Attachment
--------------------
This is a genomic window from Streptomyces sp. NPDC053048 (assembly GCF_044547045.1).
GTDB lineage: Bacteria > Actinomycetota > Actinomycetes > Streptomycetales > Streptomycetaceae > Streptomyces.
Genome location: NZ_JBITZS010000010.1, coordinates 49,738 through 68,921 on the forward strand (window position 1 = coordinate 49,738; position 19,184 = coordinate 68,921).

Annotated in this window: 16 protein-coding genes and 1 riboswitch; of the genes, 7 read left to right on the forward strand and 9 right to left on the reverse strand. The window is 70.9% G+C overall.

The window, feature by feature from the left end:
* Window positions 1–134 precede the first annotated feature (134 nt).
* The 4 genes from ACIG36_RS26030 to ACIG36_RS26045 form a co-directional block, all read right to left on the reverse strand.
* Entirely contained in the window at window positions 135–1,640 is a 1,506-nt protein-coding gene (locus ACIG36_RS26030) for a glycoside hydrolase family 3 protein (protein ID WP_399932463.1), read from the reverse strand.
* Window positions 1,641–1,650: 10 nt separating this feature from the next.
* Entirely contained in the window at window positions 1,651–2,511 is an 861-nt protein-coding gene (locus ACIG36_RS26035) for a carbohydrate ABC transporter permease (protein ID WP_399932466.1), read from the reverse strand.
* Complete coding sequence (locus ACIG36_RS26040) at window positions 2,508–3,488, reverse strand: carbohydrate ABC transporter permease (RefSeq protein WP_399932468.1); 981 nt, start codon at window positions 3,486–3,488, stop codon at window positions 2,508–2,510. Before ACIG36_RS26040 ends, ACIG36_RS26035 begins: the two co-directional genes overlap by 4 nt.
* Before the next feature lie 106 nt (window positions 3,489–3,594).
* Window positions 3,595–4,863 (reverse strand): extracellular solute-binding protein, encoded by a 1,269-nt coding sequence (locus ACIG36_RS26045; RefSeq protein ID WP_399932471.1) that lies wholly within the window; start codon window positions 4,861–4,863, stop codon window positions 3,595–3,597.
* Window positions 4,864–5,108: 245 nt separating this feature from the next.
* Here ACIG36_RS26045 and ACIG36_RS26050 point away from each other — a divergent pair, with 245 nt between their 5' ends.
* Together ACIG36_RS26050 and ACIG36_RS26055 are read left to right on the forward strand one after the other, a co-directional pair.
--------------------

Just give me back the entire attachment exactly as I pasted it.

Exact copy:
This is a genomic window from Streptomyces sp. NPDC053048 (assembly GCF_044547045.1).
GTDB lineage: Bacteria > Actinomycetota > Actinomycetes > Streptomycetales > Streptomycetaceae > Streptomyces.
Genome location: NZ_JBITZS010000010.1, coordinates 49,738 through 68,921 on the forward strand (window position 1 = coordinate 49,738; position 19,184 = coordinate 68,921).

Annotated in this window: 16 protein-coding genes and 1 riboswitch; of the genes, 7 read left to right on the forward strand and 9 right to left on the reverse strand. The window is 70.9% G+C overall.

The window, feature by feature from the left end:
* Window positions 1–134 precede the first annotated feature (134 nt).
* The 4 genes from ACIG36_RS26030 to ACIG36_RS26045 form a co-directional block, all read right to left on the reverse strand.
* Entirely contained in the window at window positions 135–1,640 is a 1,506-nt protein-coding gene (locus ACIG36_RS26030) for a glycoside hydrolase family 3 protein (protein ID WP_399932463.1), read from the reverse strand.
* Window positions 1,641–1,650: 10 nt separating this feature from the next.
* Entirely contained in the window at window positions 1,651–2,511 is an 861-nt protein-coding gene (locus ACIG36_RS26035) for a carbohydrate ABC transporter permease (protein ID WP_399932466.1), read from the reverse strand.
* Complete coding sequence (locus ACIG36_RS26040) at window positions 2,508–3,488, reverse strand: carbohydrate ABC transporter permease (RefSeq protein WP_399932468.1); 981 nt, start codon at window positions 3,486–3,488, stop codon at window positions 2,508–2,510. Before ACIG36_RS26040 ends, ACIG36_RS26035 begins: the two co-directional genes overlap by 4 nt.
* Before the next feature lie 106 nt (window positions 3,489–3,594).
* Window positions 3,595–4,863 (reverse strand): extracellular solute-binding protein, encoded by a 1,269-nt coding sequence (locus ACIG36_RS26045; RefSeq protein ID WP_399932471.1) that lies wholly within the window; start codon window positions 4,861–4,863, stop codon window positions 3,595–3,597.
* Window positions 4,864–5,108: 245 nt separating this feature from the next.
* Here ACIG36_RS26045 and ACIG36_RS26050 point away from each other — a divergent pair, with 245 nt between their 5' ends.
* Together ACIG36_RS26050 and ACIG36_RS26055 are read left to right on the forward strand one after the other, a co-directional pair.